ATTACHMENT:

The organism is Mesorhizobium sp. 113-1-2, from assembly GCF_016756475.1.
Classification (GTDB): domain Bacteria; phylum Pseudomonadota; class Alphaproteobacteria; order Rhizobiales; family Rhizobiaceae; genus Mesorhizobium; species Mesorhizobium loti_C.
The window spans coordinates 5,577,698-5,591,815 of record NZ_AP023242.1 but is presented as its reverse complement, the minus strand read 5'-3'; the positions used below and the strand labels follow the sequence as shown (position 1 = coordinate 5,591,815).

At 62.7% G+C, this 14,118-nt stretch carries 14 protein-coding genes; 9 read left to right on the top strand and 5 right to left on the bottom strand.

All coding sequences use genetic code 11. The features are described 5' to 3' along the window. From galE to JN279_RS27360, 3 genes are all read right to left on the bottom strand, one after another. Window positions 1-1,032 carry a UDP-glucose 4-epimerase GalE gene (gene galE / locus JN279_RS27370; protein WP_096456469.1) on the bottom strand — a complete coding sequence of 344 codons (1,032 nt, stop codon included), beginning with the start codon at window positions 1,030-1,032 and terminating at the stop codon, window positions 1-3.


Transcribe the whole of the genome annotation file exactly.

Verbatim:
The organism is Mesorhizobium sp. 113-1-2, from assembly GCF_016756475.1.
Classification (GTDB): domain Bacteria; phylum Pseudomonadota; class Alphaproteobacteria; order Rhizobiales; family Rhizobiaceae; genus Mesorhizobium; species Mesorhizobium loti_C.
The window spans coordinates 5,577,698-5,591,815 of record NZ_AP023242.1 but is presented as its reverse complement, the minus strand read 5'-3'; the positions used below and the strand labels follow the sequence as shown (position 1 = coordinate 5,591,815).

At 62.7% G+C, this 14,118-nt stretch carries 14 protein-coding genes; 9 read left to right on the top strand and 5 right to left on the bottom strand.

All coding sequences use genetic code 11. The features are described 5' to 3' along the window. From galE to JN279_RS27360, 3 genes are all read right to left on the bottom strand, one after another. Window positions 1-1,032 carry a UDP-glucose 4-epimerase GalE gene (gene galE / locus JN279_RS27370; protein WP_096456469.1) on the bottom strand — a complete coding sequence of 344 codons (1,032 nt, stop codon included), beginning with the start codon at window positions 1,030-1,032 and terminating at the stop codon, window positions 1-3.